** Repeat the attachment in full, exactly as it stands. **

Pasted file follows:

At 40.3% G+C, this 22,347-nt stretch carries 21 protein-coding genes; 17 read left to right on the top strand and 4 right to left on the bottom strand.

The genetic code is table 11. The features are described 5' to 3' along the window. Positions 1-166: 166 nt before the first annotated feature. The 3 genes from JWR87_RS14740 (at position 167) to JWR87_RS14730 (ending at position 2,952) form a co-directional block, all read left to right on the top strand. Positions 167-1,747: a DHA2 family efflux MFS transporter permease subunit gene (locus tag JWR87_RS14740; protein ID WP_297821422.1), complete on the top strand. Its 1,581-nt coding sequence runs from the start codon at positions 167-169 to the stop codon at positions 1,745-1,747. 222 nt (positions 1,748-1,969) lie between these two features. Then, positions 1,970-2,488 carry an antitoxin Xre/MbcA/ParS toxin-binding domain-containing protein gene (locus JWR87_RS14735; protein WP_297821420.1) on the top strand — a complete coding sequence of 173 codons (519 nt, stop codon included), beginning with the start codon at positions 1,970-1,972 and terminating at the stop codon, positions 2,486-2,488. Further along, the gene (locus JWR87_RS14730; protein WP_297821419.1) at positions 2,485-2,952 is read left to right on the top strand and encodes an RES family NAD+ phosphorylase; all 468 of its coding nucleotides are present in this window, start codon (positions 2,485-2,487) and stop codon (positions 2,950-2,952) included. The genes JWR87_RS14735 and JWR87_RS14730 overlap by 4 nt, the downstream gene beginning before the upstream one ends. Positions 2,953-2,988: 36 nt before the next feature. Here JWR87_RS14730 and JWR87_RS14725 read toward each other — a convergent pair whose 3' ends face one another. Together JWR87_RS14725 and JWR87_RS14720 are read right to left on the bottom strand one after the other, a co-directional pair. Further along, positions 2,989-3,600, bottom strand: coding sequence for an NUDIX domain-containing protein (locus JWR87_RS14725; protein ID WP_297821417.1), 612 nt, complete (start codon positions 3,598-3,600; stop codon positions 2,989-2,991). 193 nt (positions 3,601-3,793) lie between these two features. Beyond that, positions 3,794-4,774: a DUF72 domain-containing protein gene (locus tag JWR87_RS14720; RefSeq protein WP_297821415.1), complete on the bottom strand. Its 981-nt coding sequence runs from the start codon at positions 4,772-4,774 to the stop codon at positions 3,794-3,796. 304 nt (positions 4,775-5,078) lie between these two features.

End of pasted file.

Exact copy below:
At 40.3% G+C, this 22,347-nt stretch carries 21 protein-coding genes; 17 read left to right on the top strand and 4 right to left on the bottom strand.

The genetic code is table 11. The features are described 5' to 3' along the window. Positions 1-166: 166 nt before the first annotated feature. The 3 genes from JWR87_RS14740 (at position 167) to JWR87_RS14730 (ending at position 2,952) form a co-directional block, all read left to right on the top strand. Positions 167-1,747: a DHA2 family efflux MFS transporter permease subunit gene (locus tag JWR87_RS14740; protein ID WP_297821422.1), complete on the top strand. Its 1,581-nt coding sequence runs from the start codon at positions 167-169 to the stop codon at positions 1,745-1,747. 222 nt (positions 1,748-1,969) lie between these two features. Then, positions 1,970-2,488 carry an antitoxin Xre/MbcA/ParS toxin-binding domain-containing protein gene (locus JWR87_RS14735; protein WP_297821420.1) on the top strand — a complete coding sequence of 173 codons (519 nt, stop codon included), beginning with the start codon at positions 1,970-1,972 and terminating at the stop codon, positions 2,486-2,488. Further along, the gene (locus JWR87_RS14730; protein WP_297821419.1) at positions 2,485-2,952 is read left to right on the top strand and encodes an RES family NAD+ phosphorylase; all 468 of its coding nucleotides are present in this window, start codon (positions 2,485-2,487) and stop codon (positions 2,950-2,952) included. The genes JWR87_RS14735 and JWR87_RS14730 overlap by 4 nt, the downstream gene beginning before the upstream one ends. Positions 2,953-2,988: 36 nt before the next feature. Here JWR87_RS14730 and JWR87_RS14725 read toward each other — a convergent pair whose 3' ends face one another. Together JWR87_RS14725 and JWR87_RS14720 are read right to left on the bottom strand one after the other, a co-directional pair. Further along, positions 2,989-3,600, bottom strand: coding sequence for an NUDIX domain-containing protein (locus JWR87_RS14725; protein ID WP_297821417.1), 612 nt, complete (start codon positions 3,598-3,600; stop codon positions 2,989-2,991). 193 nt (positions 3,601-3,793) lie between these two features. Beyond that, positions 3,794-4,774: a DUF72 domain-containing protein gene (locus tag JWR87_RS14720; RefSeq protein WP_297821415.1), complete on the bottom strand. Its 981-nt coding sequence runs from the start codon at positions 4,772-4,774 to the stop codon at positions 3,794-3,796. 304 nt (positions 4,775-5,078) lie between these two features.